A new report finds concentrating solar power (CSP) could provide about 30 per cent of Australia’s total current electricity generation capacity with only modest extensions to the national electricity grid, if forecast cost reductions are achieved.
The report, Realising the Potential of Concentrating Solar Power in Australia, was commissioned by the Australian Solar Institute (ASI) to accelerate the technology’s development in Australia.
ASI Executive Director Mark Twidell said the report finds that with continued investment in CSP, Australia has the potential to secure for itself a valuable part of the global clean energy supply chain and in turn help address Australia’s long term greenhouse gas emissions challenge.
“CSP systems, with storage, offer large-scale clean energy generation that can provide electricity for peak times, as well as baseload power or the electricity to meet consumers’ long-term demands,” Mr Twidell said.
“Importantly, CSP can be efficiently integrated into existing and new coal and gas power plants to reduce emissions for a least-cost transition to a low-emission future.”
Lead author of the report, Dr Keith Lovegrove, IT Power Australia, said there is a significant cost-revenue gap that is deterring investment in the technology but this can be closed with concerted action.
“The cost-revenue gap is likely to close over the next decade as plant costs fall through global deployment and technology improvement, and available revenue rises as clean energy grows in value. Australia could contribute significantly to this evolution,” Dr Lovegrove said.
“The report also found that if further action is taken now, Australian CSP deployment could realistically reach 2,000 megawatts by 2020. By then around 4,000 people would be employed in construction and ongoing operations, with the majority of these jobs in regional areas.”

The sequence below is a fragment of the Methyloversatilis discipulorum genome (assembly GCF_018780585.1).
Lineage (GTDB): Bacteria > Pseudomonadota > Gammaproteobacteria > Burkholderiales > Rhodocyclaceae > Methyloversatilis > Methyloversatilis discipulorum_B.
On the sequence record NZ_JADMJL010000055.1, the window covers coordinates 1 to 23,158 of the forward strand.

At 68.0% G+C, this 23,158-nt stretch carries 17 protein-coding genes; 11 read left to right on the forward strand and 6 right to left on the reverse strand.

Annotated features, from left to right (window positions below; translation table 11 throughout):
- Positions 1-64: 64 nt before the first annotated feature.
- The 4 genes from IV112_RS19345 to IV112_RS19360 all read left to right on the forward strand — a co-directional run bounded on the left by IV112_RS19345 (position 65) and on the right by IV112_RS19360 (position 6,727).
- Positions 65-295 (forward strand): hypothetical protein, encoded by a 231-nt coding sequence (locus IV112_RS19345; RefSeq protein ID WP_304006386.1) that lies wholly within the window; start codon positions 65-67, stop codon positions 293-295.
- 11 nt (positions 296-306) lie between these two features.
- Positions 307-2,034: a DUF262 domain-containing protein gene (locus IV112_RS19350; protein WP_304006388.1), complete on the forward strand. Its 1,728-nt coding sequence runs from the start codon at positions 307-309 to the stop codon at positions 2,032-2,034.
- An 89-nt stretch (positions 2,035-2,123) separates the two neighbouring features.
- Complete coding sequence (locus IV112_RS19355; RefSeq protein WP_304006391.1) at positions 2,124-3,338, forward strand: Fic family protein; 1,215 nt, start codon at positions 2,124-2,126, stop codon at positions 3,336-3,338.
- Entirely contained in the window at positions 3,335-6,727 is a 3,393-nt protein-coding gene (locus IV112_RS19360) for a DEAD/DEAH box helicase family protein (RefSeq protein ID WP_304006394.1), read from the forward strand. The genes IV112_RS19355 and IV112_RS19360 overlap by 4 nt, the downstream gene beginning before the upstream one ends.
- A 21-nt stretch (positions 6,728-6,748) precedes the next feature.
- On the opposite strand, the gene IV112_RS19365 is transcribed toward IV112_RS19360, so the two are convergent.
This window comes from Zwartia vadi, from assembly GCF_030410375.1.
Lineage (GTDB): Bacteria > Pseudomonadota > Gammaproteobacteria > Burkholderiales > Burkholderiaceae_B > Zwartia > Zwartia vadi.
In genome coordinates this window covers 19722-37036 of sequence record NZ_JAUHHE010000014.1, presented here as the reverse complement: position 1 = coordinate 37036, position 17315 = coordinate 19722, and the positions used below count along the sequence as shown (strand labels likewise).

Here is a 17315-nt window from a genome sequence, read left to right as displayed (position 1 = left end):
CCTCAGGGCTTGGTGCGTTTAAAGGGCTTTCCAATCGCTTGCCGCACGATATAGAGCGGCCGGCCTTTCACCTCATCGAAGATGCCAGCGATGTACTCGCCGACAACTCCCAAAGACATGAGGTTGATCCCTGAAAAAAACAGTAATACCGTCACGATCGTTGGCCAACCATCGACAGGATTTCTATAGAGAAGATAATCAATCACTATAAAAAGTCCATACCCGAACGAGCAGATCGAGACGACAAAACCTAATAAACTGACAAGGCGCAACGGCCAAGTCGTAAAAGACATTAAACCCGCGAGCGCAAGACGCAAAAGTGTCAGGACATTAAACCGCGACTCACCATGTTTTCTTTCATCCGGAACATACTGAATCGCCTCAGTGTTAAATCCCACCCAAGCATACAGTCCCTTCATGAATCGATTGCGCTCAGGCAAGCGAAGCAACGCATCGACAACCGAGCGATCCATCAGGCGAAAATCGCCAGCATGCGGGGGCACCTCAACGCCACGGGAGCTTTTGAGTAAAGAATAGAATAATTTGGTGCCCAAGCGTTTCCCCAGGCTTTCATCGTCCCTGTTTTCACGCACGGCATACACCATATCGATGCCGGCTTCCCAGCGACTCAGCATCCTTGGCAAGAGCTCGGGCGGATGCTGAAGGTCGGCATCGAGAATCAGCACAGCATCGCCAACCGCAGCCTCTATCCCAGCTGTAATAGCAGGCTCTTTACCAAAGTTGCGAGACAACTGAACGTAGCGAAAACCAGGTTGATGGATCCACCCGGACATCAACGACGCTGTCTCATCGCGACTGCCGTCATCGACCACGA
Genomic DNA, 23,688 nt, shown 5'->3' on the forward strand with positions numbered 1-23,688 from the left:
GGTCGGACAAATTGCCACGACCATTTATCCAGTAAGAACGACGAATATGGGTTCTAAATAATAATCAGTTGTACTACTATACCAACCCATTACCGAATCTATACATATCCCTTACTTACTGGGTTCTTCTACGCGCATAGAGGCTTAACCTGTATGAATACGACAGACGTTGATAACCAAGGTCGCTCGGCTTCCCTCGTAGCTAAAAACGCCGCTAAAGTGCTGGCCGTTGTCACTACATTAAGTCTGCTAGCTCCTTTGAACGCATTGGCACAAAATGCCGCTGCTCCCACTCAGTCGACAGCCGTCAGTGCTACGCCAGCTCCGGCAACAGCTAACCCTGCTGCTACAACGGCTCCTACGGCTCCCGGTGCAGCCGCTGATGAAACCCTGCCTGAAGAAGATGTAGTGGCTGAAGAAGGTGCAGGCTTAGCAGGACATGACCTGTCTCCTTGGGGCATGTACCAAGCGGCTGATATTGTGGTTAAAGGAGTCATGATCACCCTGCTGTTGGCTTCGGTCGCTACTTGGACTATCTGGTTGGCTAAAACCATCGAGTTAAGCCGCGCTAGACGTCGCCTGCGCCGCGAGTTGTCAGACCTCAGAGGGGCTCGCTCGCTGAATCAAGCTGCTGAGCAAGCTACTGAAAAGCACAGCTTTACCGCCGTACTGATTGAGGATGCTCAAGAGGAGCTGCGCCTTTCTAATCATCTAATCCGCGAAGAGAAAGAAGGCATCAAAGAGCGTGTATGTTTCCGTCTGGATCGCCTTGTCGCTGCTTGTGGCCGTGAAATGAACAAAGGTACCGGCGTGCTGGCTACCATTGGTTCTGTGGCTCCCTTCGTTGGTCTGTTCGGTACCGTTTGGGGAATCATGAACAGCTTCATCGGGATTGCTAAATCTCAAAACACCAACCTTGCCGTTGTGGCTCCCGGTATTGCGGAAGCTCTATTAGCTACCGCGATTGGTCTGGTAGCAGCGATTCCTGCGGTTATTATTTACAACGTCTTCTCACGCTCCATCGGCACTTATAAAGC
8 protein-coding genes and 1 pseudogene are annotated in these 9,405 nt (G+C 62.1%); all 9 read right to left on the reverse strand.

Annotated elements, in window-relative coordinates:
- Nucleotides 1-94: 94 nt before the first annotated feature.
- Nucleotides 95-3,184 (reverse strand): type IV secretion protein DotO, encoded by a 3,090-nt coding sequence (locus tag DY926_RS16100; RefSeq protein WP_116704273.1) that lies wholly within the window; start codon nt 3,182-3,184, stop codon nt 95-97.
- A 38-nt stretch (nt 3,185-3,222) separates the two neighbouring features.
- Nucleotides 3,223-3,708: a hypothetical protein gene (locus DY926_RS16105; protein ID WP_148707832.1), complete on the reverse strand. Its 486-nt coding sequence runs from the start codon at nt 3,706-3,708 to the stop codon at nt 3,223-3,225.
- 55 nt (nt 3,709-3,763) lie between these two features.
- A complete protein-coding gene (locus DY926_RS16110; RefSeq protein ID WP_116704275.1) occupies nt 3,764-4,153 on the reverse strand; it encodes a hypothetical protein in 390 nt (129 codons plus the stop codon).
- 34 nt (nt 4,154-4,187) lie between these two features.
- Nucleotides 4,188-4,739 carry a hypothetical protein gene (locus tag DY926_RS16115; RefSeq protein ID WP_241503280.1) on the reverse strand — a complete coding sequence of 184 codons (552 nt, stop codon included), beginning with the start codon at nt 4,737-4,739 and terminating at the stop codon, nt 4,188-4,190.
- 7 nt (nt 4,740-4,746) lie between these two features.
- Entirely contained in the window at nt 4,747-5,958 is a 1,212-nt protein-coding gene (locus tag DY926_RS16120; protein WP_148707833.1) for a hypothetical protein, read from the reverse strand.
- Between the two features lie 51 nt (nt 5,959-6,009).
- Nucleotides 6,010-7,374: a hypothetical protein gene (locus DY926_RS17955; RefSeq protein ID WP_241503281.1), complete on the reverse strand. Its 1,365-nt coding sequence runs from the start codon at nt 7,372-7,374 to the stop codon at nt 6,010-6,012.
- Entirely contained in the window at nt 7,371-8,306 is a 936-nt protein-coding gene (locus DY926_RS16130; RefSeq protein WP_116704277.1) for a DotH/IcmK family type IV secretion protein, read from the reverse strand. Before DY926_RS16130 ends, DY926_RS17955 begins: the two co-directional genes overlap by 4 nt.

The report outlines four actions that will help drive CSP deployment in Australia. First, while continuing to focus on lowering cost, the CSP sector should work with governments and regulators to increase the reward for clean energy systems that better correlate generation to real-time electricity demand.
Second, the CSP sector should better communicate the technology’s value proposition to key stakeholders to increase awareness of its potential.
Third, the sector should work with governments, regulators and service providers to pre-approve and provide connections for CSP systems in selected areas of high solar resource to help lower first-of-a-kind development costs.
Finally, the sector should leverage continued public and industry investment in research, development and demonstration activity to lower costs and build confidence in the technology.
“Building on Australia’s solar research and development expertise, great solar resource and skilled workforce, there is clearly an outstanding opportunity for an Australian CSP industry to progress the technology along the familiar curve that traces the early stages, fast deployment and eventual maturity of a technology adoption,” Mr Twidell said.
The report was written by IT Power Australia Pty Ltd as part of a study commissioned by ASI.